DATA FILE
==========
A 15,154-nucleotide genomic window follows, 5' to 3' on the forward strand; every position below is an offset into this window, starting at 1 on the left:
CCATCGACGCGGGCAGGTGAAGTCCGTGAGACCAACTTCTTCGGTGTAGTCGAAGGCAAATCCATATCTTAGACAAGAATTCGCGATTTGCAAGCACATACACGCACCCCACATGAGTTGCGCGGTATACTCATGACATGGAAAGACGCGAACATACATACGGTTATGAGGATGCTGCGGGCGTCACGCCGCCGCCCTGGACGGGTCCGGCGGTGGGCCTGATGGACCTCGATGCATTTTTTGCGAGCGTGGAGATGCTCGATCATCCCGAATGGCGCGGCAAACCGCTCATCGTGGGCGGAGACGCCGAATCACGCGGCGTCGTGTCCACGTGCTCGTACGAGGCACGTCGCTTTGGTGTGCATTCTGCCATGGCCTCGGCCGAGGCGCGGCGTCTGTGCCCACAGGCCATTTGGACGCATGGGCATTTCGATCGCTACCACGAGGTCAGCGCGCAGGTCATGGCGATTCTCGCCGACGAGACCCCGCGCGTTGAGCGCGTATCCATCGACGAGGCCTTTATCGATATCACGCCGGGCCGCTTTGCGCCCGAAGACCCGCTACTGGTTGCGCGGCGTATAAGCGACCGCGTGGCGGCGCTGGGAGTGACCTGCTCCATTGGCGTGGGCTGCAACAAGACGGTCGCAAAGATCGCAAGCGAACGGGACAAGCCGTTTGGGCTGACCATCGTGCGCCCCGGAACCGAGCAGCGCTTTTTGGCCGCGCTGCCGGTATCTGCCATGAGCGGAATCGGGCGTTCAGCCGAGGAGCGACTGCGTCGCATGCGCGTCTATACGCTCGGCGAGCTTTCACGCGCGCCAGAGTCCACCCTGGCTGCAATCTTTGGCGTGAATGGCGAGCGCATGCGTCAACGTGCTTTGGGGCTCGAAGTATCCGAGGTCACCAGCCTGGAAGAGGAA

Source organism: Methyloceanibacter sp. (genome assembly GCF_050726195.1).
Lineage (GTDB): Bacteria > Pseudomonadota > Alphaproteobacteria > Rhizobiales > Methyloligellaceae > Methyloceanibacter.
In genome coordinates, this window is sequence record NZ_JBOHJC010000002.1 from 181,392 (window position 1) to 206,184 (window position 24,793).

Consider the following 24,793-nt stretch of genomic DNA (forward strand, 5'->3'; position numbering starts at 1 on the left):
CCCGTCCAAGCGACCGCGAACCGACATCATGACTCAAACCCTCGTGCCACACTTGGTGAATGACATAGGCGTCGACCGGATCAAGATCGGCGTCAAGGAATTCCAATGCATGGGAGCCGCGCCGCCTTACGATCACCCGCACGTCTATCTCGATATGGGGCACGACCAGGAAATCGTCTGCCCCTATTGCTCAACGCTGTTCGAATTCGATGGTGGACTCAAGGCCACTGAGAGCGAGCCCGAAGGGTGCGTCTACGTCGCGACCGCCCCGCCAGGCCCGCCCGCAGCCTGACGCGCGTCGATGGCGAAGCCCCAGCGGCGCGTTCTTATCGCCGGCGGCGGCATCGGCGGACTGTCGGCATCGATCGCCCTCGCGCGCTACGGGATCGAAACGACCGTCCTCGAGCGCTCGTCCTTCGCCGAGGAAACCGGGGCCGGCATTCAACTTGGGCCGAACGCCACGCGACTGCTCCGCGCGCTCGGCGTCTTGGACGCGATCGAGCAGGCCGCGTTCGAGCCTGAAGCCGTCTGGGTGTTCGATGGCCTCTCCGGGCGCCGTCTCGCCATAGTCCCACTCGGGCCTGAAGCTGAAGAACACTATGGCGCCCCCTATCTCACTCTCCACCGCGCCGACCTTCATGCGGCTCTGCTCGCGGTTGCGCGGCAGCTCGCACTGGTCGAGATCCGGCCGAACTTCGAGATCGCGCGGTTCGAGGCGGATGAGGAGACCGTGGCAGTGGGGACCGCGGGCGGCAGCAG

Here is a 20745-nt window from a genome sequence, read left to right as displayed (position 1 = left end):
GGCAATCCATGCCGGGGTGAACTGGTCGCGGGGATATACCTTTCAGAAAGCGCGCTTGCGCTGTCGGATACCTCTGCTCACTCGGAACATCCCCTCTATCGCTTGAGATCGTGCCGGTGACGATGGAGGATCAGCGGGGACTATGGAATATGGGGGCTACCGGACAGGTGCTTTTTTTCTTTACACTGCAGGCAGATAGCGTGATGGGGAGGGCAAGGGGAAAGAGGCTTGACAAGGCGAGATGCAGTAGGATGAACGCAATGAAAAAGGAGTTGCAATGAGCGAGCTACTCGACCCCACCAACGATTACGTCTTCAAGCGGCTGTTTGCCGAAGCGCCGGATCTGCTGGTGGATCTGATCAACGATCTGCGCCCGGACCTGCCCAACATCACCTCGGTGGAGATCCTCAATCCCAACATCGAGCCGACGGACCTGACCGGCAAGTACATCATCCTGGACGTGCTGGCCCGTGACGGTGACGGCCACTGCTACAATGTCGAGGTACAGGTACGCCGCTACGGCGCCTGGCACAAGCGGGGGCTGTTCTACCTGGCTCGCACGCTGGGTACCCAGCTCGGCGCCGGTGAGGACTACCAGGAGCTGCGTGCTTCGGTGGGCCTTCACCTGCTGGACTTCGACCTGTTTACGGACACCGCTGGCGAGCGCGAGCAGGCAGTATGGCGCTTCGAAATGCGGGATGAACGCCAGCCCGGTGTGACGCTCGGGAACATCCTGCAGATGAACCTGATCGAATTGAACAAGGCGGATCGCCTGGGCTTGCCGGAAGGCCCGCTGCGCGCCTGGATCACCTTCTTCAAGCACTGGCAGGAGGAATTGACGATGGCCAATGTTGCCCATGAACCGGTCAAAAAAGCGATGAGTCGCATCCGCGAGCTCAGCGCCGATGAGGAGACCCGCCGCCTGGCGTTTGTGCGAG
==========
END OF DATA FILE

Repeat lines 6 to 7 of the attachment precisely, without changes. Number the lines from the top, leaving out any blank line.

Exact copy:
Consider the following 24,793-nt stretch of genomic DNA (forward strand, 5'->3'; position numbering starts at 1 on the left):
CCCGTCCAAGCGACCGCGAACCGACATCATGACTCAAACCCTCGTGCCACACTTGGTGAATGACATAGGCGTCGACCGGATCAAGATCGGCGTCAAGGAATTCCAATGCATGGGAGCCGCGCCGCCTTACGATCACCCGCACGTCTATCTCGATATGGGGCACGACCAGGAAATCGTCTGCCCCTATTGCTCAACGCTGTTCGAATTCGATGGTGGACTCAAGGCCACTGAGAGCGAGCCCGAAGGGTGCGTCTACGTCGCGACCGCCCCGCCAGGCCCGCCCGCAGCCTGACGCGCGTCGATGGCGAAGCCCCAGCGGCGCGTTCTTATCGCCGGCGGCGGCATCGGCGGACTGTCGGCATCGATCGCCCTCGCGCGCTACGGGATCGAAACGACCGTCCTCGAGCGCTCGTCCTTCGCCGAGGAAACCGGGGCCGGCATTCAACTTGGGCCGAACGCCACGCGACTGCTCCGCGCGCTCGGCGTCTTGGACGCGATCGAGCAGGCCGCGTTCGAGCCTGAAGCCGTCTGGGTGTTCGATGGCCTCTCCGGGCGCCGTCTCGCCATAGTCCCACTCGGGCCTGAAGCTGAAGAACACTATGGCGCCCCCTATCTCACTCTCCACCGCGCCGACCTTCATGCGGCTCTGCTCGCGGTTGCGCGGCAGCTCGCACTGGTCGAGATCCGGCCGAACTTCGAGATCGCGCGGTTCGAGGCGGATGAGGAGACCGTGGCAGTGGGGACCGCGGGCGGCAGCAG